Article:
Earlier, the Minister of Science and Technology, informed Wike that leaving illegal settlers that have encroached the buffer of the village constitutes a big risk and loss to the country’s investment drive to the village that is a the replica of London technology village.

He said the government of Great Britain was able to generate 6 billion pounds in six years.

Nnaji noted that the country stands the chance of making more if right environment is put in place.

The Abuja technology village was the creation of Federal Government during the return of democracy to the country.It is a Free Trade Zone expected to incubate science and technology but subsequent administrations failed to execute the project.

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Naira Falls to N2,000/£1 at Parallel Market

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By Tony Obiechina, Abuja

The naira is currently trading at over N2,000 against the British pound  sterling in the parallel market.

Malam Ibrahim, a Bureau De Change (BDC) operator in Wuse Zone 4 in Abuja confirmed the price of the local currency on Monday.

According to the news report, the new rate is higher than the N1,930 reported on Saturday and is currently the lowest point in the naira’s historical performance.

In the parallel FX market, where the naira is unofficially trading at N1,673 from N1,670/$ on Friday, the naira also lost value in relation to the dollar.

Confirming the development, Ibrahim said, “Yes it is true, we are currently selling above N2,000 for the pounds and it is still about the heavy and consistent demand for these currencies.

The statement by the CBN to stop foreign oil companies operating in Nigeria from instantly sending 100 percent of their foreign exchange earnings to their parent businesses overseas was one of the most recent measures.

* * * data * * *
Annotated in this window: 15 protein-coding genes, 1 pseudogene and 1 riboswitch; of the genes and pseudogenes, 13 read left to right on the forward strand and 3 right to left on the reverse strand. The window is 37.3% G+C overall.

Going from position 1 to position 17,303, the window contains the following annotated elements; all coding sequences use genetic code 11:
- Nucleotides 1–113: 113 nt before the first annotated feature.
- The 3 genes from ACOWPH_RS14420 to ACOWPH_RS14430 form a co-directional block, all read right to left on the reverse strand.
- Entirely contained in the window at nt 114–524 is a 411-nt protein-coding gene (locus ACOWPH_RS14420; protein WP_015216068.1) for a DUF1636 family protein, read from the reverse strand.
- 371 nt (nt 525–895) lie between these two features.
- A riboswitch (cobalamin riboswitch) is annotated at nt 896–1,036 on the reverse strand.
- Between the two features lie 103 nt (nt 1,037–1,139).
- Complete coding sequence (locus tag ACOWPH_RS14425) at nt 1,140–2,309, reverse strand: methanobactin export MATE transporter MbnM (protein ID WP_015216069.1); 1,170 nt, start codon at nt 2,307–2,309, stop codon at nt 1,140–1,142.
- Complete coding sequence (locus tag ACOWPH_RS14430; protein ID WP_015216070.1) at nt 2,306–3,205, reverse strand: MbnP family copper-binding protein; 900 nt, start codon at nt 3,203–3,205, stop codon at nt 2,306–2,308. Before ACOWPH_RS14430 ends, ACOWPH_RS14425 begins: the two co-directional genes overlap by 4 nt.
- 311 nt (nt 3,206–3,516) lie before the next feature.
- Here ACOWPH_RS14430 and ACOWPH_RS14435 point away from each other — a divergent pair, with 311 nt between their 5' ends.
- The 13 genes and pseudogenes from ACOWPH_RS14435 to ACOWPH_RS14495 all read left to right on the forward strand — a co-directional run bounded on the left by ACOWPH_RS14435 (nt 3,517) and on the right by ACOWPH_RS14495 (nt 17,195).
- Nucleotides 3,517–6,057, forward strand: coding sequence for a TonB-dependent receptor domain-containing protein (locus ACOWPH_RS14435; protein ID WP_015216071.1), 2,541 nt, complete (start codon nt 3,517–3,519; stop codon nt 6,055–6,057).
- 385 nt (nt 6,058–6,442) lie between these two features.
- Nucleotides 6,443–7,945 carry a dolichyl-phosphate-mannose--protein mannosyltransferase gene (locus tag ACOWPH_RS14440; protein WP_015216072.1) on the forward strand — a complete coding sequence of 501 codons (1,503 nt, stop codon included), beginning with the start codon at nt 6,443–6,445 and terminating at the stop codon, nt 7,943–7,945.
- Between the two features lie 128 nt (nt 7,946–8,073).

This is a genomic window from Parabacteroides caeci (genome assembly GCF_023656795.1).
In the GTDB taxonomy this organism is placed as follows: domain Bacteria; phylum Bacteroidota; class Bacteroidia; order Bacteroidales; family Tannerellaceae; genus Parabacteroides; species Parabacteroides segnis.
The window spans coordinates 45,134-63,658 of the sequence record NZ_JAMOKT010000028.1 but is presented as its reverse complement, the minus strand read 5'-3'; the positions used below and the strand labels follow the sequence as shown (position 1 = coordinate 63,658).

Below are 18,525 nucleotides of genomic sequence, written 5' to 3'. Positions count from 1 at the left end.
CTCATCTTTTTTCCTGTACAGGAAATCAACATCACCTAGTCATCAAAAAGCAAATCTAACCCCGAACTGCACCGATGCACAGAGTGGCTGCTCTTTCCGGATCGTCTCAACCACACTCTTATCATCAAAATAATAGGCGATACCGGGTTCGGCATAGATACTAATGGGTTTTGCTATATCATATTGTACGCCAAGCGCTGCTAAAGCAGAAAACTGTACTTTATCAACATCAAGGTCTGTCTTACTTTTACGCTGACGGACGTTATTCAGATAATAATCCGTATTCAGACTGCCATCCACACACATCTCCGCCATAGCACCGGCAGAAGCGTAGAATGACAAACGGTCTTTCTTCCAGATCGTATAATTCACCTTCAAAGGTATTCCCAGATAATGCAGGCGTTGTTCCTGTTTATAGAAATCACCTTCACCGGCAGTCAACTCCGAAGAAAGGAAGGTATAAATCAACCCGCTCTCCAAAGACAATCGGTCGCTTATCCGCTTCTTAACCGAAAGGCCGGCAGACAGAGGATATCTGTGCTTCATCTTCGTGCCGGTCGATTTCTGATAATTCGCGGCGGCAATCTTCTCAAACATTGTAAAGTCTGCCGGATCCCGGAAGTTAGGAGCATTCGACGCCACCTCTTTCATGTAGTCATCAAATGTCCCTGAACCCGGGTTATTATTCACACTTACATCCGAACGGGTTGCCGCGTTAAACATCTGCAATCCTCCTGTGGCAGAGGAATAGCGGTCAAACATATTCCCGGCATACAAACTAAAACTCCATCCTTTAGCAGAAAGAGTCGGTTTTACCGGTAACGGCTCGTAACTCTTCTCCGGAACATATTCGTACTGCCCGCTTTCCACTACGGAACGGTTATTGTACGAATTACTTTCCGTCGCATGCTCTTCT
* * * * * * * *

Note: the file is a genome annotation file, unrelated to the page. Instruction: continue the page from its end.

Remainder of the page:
Experts in the market credit the latest drop to a sustained increase in demand for US dollars that has been visible since January 1, 2024.

The main causes of this increased demand include a sizeable amount that is attributable to companies actively attempting to replenish inventory or get raw materials, which raises the need for foreign exchange.

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Manufacturers Reduce Cement Price to N8,000

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By David Torough, Abuja

Cement manufacturers have said a sharp rise in their operating costs is responsible for the increase in the price of the commodity.

They agreed to bring down the price between N9,000 and N15,000 to between N7,000 and N8,000 per 50kg depending on the location nationwide.

It said that prices could be N7,000 in some parts of the country owing to closeness to the supply of the product.

This was part of the agreement between the Federal Government and the cement manufacturers as well as its association.

The Minister of Works, David Umahi led the meeting which had the Minister of Industry, Trade and Investment, Doris Uzoka-Anite in attendance, saying they would intervene on issues of gas and bad roads among other issues affecting the rising price of the critical material in the construction sector.